See if you can identify the product associated with the following directions: "Pull back lid. Fill with boiling water. Let stand for three minutes. Stir well and enjoy."
Well, you either know it or you don't—and if you've ever been a liberal-arts major, lived in a large city or worked in any kind of creative industry (hello, millennials?), then you know it for sure.
In fact, even if you just made partner in a Beltway law firm, there's still a good chance you know Cup Noodles. It's not only the star brand in the instant-food hit parade, but it's also among the most ubiquitous products in shelf and cupboard. To date, parent company Nissin has sold well north of 30 billion cups of the instant ramen. How? Some say because it's cheap (about 33 cents a cup), while others say it's tasty. A Nissin spokesperson insists it's both: "While Cup Noodles is an inexpensive meal option, if it didn't taste good, we wouldn't see as many people buying the product."
There's something else in play here, too—a kind of global food fraternity that eating from one of those 2.5-ounce white cups makes you a member of. "Cup Noodles is a symbol of forced economy, making do, the sacrifices we made to get to where we are," said Charlie Hopper, a writer for ad shop Young & Laramore, which works with leading CPG brands. "There's pride in that nostalgia, those years of not being able to afford much, and when you're buying Cup Noodles, whether you really have to economize or not, you feel that you're tapping into something bigger than yourself."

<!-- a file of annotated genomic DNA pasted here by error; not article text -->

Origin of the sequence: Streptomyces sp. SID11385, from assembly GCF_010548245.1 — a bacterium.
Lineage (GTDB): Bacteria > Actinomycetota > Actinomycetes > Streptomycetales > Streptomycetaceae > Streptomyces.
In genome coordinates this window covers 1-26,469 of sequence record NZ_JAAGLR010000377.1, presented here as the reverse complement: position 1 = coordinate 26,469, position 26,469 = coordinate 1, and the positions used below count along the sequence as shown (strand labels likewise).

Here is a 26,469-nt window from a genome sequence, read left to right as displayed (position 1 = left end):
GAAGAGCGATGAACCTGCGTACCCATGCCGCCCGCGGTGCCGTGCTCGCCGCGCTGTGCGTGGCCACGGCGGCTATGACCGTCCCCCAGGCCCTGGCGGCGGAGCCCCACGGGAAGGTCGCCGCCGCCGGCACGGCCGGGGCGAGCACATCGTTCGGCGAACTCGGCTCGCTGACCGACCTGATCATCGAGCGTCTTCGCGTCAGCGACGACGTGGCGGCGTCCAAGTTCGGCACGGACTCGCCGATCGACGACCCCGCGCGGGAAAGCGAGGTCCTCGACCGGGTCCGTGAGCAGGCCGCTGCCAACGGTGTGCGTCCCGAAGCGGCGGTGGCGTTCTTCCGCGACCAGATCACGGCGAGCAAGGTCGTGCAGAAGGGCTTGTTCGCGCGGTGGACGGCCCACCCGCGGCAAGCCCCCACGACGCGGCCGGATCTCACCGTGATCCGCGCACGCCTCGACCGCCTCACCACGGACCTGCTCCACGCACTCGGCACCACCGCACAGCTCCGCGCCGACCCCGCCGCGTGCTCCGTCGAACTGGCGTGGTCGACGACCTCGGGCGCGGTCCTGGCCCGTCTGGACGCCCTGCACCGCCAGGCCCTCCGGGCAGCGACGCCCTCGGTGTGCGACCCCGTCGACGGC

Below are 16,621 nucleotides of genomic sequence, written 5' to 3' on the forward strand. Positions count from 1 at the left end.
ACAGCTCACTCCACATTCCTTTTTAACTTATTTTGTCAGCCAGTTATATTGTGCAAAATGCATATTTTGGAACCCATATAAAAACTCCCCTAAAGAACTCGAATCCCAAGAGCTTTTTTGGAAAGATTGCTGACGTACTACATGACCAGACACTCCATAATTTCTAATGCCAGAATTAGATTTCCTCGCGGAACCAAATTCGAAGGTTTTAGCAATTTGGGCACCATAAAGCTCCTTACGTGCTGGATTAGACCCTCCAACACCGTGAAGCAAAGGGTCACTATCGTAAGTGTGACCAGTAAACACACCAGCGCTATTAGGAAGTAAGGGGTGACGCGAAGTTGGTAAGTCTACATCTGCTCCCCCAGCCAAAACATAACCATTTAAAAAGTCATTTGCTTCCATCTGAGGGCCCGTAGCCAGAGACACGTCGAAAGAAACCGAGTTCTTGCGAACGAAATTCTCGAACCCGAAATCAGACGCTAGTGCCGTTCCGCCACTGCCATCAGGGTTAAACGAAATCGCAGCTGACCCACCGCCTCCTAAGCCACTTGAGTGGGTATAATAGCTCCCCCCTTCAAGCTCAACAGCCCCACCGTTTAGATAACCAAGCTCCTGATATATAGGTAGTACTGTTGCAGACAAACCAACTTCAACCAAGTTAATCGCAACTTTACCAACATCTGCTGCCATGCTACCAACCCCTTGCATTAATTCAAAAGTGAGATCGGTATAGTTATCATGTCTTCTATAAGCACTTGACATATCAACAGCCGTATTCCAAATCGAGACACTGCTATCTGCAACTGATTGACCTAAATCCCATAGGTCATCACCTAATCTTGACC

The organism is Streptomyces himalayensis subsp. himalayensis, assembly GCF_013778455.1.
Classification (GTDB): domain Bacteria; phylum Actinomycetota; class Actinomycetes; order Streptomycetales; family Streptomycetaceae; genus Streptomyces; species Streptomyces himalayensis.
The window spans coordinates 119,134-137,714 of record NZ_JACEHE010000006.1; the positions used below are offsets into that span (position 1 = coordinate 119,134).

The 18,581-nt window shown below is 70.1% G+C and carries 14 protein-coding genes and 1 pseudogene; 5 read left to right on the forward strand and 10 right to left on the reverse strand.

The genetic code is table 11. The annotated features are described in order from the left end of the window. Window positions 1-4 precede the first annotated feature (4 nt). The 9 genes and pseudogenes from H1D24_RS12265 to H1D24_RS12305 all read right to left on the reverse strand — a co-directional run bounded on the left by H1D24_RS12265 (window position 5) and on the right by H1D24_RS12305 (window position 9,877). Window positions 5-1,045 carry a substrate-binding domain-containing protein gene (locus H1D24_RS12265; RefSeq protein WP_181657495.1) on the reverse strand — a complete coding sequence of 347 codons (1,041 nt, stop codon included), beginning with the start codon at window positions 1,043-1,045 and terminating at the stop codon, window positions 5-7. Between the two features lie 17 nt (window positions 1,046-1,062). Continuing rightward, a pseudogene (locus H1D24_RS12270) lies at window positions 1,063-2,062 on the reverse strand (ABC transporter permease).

Nobody would have been happier to hear that than Cup Noodles inventor Momofuku Ando, whose goal was not to create an iconic brand but to pull his country out of its misery. In 1945, the day after the Japanese surrender in World War II, Ando was walking through a bombed-out Osaka when he noticed a long line of people waiting patiently for soup. Boiling noodles took time, but Ando figured there had to be a way to make them quickly, easily and cheaply. He later said: "People can only be content when there is enough food." His breakthrough finally came in 1958 when he sprayed raw noodles with chicken soup and then fried them in tempura oil. The precooking preserved the noodles for easy storage, and a little hot water cooked them fast. Chikin Ramen appeared in 1958, and Cup O' Noodles hit store shelves in the U.S. in 1973.
Which is pretty much the end of the story. Another reason Cup Noodles (the preposition "O'" got dropped in 1993) has endeared itself to two generations is its unapologetic sameness. "Cup Noodles has resisted the urge to hipsterize itself," Hopper said. "It's the same old humble, useful, possibly nutritious friend from college."